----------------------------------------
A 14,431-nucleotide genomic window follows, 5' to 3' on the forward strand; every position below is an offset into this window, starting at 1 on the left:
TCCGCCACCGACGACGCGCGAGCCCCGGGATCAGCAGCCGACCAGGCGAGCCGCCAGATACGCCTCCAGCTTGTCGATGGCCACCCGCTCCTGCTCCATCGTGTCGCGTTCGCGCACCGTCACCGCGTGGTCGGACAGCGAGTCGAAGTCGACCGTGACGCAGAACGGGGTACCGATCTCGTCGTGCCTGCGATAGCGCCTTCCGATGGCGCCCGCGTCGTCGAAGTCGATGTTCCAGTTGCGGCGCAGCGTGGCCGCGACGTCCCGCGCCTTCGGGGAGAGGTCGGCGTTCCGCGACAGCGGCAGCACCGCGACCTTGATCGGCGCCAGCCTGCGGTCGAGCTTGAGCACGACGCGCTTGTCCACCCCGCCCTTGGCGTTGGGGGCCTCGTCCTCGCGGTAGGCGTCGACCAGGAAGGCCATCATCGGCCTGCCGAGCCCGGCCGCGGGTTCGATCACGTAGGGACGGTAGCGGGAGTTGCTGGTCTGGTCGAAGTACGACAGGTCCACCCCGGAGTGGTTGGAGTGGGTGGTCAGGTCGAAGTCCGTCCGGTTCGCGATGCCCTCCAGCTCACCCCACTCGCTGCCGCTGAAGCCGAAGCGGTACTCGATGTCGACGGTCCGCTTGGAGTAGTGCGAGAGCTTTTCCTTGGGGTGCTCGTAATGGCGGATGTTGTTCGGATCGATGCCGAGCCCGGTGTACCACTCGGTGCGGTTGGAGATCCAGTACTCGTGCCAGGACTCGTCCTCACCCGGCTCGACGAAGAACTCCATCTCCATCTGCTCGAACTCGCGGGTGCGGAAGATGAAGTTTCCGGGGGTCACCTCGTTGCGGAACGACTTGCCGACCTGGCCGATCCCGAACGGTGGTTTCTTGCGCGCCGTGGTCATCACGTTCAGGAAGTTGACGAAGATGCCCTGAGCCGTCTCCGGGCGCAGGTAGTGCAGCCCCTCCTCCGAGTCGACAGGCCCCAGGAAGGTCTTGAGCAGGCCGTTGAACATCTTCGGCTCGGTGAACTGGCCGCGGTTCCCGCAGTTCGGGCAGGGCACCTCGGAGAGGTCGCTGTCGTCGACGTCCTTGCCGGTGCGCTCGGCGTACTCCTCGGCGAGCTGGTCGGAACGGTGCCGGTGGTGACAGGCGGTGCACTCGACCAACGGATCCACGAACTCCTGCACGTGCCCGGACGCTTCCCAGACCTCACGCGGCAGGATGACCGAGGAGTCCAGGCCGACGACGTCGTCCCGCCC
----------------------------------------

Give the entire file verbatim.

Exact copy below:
A 14,431-nucleotide genomic window follows, 5' to 3' on the forward strand; every position below is an offset into this window, starting at 1 on the left:
TCCGCCACCGACGACGCGCGAGCCCCGGGATCAGCAGCCGACCAGGCGAGCCGCCAGATACGCCTCCAGCTTGTCGATGGCCACCCGCTCCTGCTCCATCGTGTCGCGTTCGCGCACCGTCACCGCGTGGTCGGACAGCGAGTCGAAGTCGACCGTGACGCAGAACGGGGTACCGATCTCGTCGTGCCTGCGATAGCGCCTTCCGATGGCGCCCGCGTCGTCGAAGTCGATGTTCCAGTTGCGGCGCAGCGTGGCCGCGACGTCCCGCGCCTTCGGGGAGAGGTCGGCGTTCCGCGACAGCGGCAGCACCGCGACCTTGATCGGCGCCAGCCTGCGGTCGAGCTTGAGCACGACGCGCTTGTCCACCCCGCCCTTGGCGTTGGGGGCCTCGTCCTCGCGGTAGGCGTCGACCAGGAAGGCCATCATCGGCCTGCCGAGCCCGGCCGCGGGTTCGATCACGTAGGGACGGTAGCGGGAGTTGCTGGTCTGGTCGAAGTACGACAGGTCCACCCCGGAGTGGTTGGAGTGGGTGGTCAGGTCGAAGTCCGTCCGGTTCGCGATGCCCTCCAGCTCACCCCACTCGCTGCCGCTGAAGCCGAAGCGGTACTCGATGTCGACGGTCCGCTTGGAGTAGTGCGAGAGCTTTTCCTTGGGGTGCTCGTAATGGCGGATGTTGTTCGGATCGATGCCGAGCCCGGTGTACCACTCGGTGCGGTTGGAGATCCAGTACTCGTGCCAGGACTCGTCCTCACCCGGCTCGACGAAGAACTCCATCTCCATCTGCTCGAACTCGCGGGTGCGGAAGATGAAGTTTCCGGGGGTCACCTCGTTGCGGAACGACTTGCCGACCTGGCCGATCCCGAACGGTGGTTTCTTGCGCGCCGTGGTCATCACGTTCAGGAAGTTGACGAAGATGCCCTGAGCCGTCTCCGGGCGCAGGTAGTGCAGCCCCTCCTCCGAGTCGACAGGCCCCAGGAAGGTCTTGAGCAGGCCGTTGAACATCTTCGGCTCGGTGAACTGGCCGCGGTTCCCGCAGTTCGGGCAGGGCACCTCGGAGAGGTCGCTGTCGTCGACGTCCTTGCCGGTGCGCTCGGCGTACTCCTCGGCGAGCTGGTCGGAACGGTGCCGGTGGTGACAGGCGGTGCACTCGACCAACGGATCCACGAACTCCTGCACGTGCCCGGACGCTTCCCAGACCTCACGCGGCAGGATGACCGAGGAGTCCAGGCCGACGACGTCGTCCCGCCC